Let’s Be Cops (R, ***1/2): Summer 2014 turns out to be an awkward time in America to pretend to be a police officer. Lucky for director and cowriter Luke Greenfield, this summertime comedy is too frivolous and laid-back to bump up against any social issues, which is both a saving grace and a setback. Two college buddies (The New Girl’s Jake Johnson and Damon Wayans Jr.) who flounder after graduation find themselves earning undue respect when they put on a pair of police uniforms to attend a costume party. It’s such an easy way to meet women that they push the gag a step further and start trying to do actual policework, inadvertently foiling a criminal scheme and rousing the ire of a bloodthirsty gangster (James D’Arcy). Whenever actual plot development enters the fray, the comic momentum is Tazed into submission. Mostly, though, director and cowriter Luke Greenfield lets his stars run amok on the streets of Los Angeles to great effect. Johnson and Wayans Jr. are an excellent pair, aided by ace supporting players Rob Riggle and Keegan-Michael Key. Satire is supposed to use laughter to expose deeper truths, but sometimes even effective comedy can have the opposite result and, through repetition, reduce real horror to a familiar punchline. This movie only positions itself as lightweight fun, but in these tumultuous times it has to be held accountable for being the opposite of food for thought.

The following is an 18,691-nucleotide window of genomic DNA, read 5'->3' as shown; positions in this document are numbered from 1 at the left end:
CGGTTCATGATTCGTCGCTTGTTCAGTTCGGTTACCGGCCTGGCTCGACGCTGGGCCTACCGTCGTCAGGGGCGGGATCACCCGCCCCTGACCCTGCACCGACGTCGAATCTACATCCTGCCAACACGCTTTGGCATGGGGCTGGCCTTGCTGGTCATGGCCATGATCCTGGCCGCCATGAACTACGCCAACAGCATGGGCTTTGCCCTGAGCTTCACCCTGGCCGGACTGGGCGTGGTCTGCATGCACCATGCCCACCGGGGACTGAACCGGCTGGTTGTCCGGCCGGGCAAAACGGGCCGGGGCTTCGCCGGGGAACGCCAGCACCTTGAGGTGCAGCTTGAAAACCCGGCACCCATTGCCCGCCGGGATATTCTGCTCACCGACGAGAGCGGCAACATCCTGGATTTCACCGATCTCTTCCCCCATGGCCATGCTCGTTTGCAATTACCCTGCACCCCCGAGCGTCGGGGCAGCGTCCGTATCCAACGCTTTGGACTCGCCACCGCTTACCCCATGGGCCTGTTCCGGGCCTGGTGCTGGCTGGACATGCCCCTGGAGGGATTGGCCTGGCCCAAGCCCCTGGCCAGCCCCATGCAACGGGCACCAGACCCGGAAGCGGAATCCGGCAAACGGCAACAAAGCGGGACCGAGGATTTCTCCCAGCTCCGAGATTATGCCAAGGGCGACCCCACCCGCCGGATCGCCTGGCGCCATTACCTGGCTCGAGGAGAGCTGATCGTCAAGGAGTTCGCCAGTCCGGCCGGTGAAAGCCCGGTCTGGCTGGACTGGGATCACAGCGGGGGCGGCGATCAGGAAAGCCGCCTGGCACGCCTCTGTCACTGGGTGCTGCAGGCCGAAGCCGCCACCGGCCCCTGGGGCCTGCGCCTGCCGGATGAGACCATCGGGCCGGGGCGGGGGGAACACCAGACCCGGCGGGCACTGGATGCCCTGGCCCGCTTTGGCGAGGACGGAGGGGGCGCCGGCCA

Magic in the Moonlight (PG-13, **): Woody Allen’s output of a movie every year since 1982 has yielded many great films— and a few trifles in the years between the more inspired efforts. His latest seems particularly compulsory, a result of a reflexive creative approach. Stage magician and semiprofessional skeptic Stanley (Colin Firth) is enlisted by a wealthy family to prove that cutie-pie psychic Sophie (Emma Stone) is a fraud looking to swindle their lovelorn heir (Hamish Linklater). When Stanley is unable to disprove Sophie’s seemingly supernatural abilities, his eyes open to a new world of possibilities— including big feelings for the little medium. Magic in the Moonlight’s greatest asset is Firth, who’s nicely cast as one of Allen’s acerbic curmudgeons, but he has absolutely no chemistry with the separately adorable Stone. The age discrepancy is a big problem, but an even bigger one is the script’s total lack of reason for the two to fall for one another. A plot twist late in the film makes their relationship even more improbable in retrospect. Firth gets off a few good quips, but most of the dialogue is exceptionally stiff, and for a movie with magic in the title it feels awfully rote and programmatic.